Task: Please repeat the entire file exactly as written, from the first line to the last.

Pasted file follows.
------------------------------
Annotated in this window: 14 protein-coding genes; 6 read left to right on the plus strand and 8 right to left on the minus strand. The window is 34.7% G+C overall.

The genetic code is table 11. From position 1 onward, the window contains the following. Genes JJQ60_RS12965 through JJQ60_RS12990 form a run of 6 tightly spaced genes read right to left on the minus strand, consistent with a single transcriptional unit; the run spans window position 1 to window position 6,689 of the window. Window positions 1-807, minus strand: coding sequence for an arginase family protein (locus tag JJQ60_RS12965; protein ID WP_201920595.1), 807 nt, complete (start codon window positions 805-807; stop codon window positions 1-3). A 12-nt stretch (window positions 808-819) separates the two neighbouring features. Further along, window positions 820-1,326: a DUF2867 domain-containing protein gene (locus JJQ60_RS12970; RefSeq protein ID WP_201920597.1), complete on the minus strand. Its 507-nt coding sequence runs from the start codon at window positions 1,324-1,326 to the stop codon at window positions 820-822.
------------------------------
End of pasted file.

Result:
Annotated in this window: 14 protein-coding genes; 6 read left to right on the plus strand and 8 right to left on the minus strand. The window is 34.7% G+C overall.

The genetic code is table 11. From position 1 onward, the window contains the following. Genes JJQ60_RS12965 through JJQ60_RS12990 form a run of 6 tightly spaced genes read right to left on the minus strand, consistent with a single transcriptional unit; the run spans window position 1 to window position 6,689 of the window. Window positions 1-807, minus strand: coding sequence for an arginase family protein (locus tag JJQ60_RS12965; protein ID WP_201920595.1), 807 nt, complete (start codon window positions 805-807; stop codon window positions 1-3). A 12-nt stretch (window positions 808-819) separates the two neighbouring features. Further along, window positions 820-1,326: a DUF2867 domain-containing protein gene (locus JJQ60_RS12970; RefSeq protein ID WP_201920597.1), complete on the minus strand. Its 507-nt coding sequence runs from the start codon at window positions 1,324-1,326 to the stop codon at window positions 820-822.